A Day of Many Cities

It was hard to figure out yesterday exactly which city I was in.  A rainy afternoon trip to the cinema was delayed by a traffic jam resulting from an Orange Order Parade making its way through the city centre. Did you have any idea that Manchester had an Orange Order? I didn’t – and unlike back home, I am not sure many of the locals did either! Or at least, not what it all might mean. One fellow passenger (yes, I was on the free bus again) explained to a foreign friend that this “was all part of a big Catholic tradition, mainly associated with Scotland, but also Northern Ireland. It commemorated the time when William of Orange and his men had “battled hard” against the dominant Protestants.” Well. Something like that. I couldn’t help but smile as my own distinct lack of knowledge on the subject began to seem like expertise. The bus driver radioed in to inform a depot manager (or possibly his wife) that he would be back late. I counted the number of policemen shepherding the marchers along their route. Just 3 of them. Wow! And not a single well-wisher to clap them on their way. Overall, I think I agree with the irate girl in front of me, whose frustration was conveyed down her mobile: “I mean, there are thousands of new students arriving in the city centre today and they arrange this ridiculous march! It’s the most stupidest thing they’ve ever done! See you in like, 5 hours!”

Eventually, I made it to the Cornerhouse cinema just in time for the late afternoon screening of John le Carré/Tomas Alfredson’s “Tinker Tailor Soldier Spy“. Only, it was such a popular choice, the tickets were sold out. So I wandered around until the next showing, heading up towards Albert Square for a look at Manchester Town Hall and finding…a big red London bus parked outside the main door. It seemed to be part of a wedding – but anyone passing by was free to get on and pose for photographs when the Bride and Groom were inside the Hall saying (let’s hope) “I do”.

A London bus in Manchester. Parked on Albert Square.

So: to Manchester via Belfast – or possibly Glasgow – and London. Then back to London, with some slight diversions through Cold War Hungary and Russia.

This was my second trip to the amazingly comfy red seats of the Cornerhouse (last week was Pedro Almodóvar’s The Skin I Live In) – and the second film of Alfredson’s I have seen, after his version of the brilliantly unconventional and atmospheric vampire story, “Let the Right One In“. The characters in Tinker Tailor Soldier Spy do not draw you in the way the characters in that film did. They are not meant to. However, his conjuring up of a particular almost spell-binding atmosphere is as good here as it was in Stockholm. For the first half hour or so I must admit to feeling that I was watching a series of beautifully composed studies and stills for an exhibition called: “Britain’s 70s”. Which was fine by me. Then Kathy Burke arrived (with her always slightly Eliza Doolittleish “posh” accent) and reminded me there was a plot I was supposed to be following – rather than just admiring lampshades, suits, cigarette packets, and lovingly recreated typefaces and fonts, some of which were deliberately privileged by the camera. Anyway: the acting was superb and muted and the characters almost pitiably pathetic and lost in a strange sort of limbo world haunted by the memories of World War II and Winston Churchill. As Ricki Tarr says to some of the members of the Circus (Tom Hardy as Tarr and his relationship with Russian Irina add a much needed touch of something approaching fire to the film): “Christ, I do not want to end up like you lot”.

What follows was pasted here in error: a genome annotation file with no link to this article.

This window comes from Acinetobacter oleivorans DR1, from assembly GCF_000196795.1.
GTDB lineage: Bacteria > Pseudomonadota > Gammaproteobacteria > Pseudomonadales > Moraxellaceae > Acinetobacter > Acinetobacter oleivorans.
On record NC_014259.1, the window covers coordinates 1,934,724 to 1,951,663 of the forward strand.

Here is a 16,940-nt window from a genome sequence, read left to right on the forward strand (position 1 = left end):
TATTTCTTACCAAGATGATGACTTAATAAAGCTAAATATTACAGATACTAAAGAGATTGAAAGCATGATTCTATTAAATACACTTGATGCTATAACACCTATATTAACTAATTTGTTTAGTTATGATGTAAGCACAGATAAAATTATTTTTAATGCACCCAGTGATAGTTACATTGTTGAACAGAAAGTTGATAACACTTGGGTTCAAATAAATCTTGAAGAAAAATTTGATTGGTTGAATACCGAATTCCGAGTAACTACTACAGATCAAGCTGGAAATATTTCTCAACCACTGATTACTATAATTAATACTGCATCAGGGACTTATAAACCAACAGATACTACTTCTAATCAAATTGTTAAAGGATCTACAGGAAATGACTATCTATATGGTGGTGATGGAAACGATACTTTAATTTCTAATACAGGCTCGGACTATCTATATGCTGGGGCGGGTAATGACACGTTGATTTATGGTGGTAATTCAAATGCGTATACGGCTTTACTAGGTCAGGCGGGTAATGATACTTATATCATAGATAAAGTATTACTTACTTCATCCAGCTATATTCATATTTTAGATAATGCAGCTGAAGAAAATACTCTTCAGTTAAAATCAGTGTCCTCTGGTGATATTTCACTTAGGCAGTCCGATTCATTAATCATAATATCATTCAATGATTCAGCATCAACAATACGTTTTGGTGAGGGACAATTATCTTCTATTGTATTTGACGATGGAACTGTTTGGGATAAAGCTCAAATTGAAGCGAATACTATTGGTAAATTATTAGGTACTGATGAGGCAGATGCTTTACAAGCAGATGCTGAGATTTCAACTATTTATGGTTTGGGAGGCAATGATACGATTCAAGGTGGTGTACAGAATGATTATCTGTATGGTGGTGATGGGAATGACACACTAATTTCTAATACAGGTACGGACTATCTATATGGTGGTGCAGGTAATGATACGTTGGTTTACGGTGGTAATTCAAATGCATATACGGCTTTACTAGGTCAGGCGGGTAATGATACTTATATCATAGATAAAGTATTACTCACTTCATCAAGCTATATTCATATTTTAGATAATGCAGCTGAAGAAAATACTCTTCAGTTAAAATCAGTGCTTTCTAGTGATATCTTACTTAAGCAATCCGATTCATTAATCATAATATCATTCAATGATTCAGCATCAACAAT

The nicest and most unexpected occurrence of the day was being sold my cinema ticket by an old friend from my time as an Undergraduate at Glasgow University! To L&N: I’m looking forward to that drink! 🙂 I also bumped into my new colleague Jo Bates. It really is a not-so-very-large-after-all world!

Tudor Pub & The Wheel - Old and New

At night, the little blue cubes of the Manchester Wheel look like they have been hand-drawn against the sky. It’s a great thing to navigate by, meaning that really, you can’t forget where you are for long.

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6 responses to “A Day of Many Cities”

  1. Jemster says :

    Maybe you should ditch the degree and become a film critic! (Just kidding any work people who might be reading this!) And you thought you’d escaped the Orange walks!

    • musingfrommanchester says :

      I know! Was really weird to see one here – but it was a very different atmosphere, that’s for sure. You really should see TTSS. Also The Skin I Live In but the blog wasn’t live when I saw it so no review. 😉

  2. Jemster says :

    That could be a new series on your forum – film and book reviews.
    The carriages on the wheel look so cool, all lit up in blue. Remember you promised your readers night-time shots from it? We are still waiting!

  3. musingfrommanchester says :

    I thought I’d keep you happy with a few night-time shots from the ground. Will try to actually take a ride on it soon! 🙂

  4. Jemster says :

    Wow – I love the new photo. You couldn’t get a better example of ‘old meets new’. Wonder what the Tudor folk would make of the big wheel and it’s neon blue lights? It reminds me of George Sqaure at Xmas time. Thanks for that.

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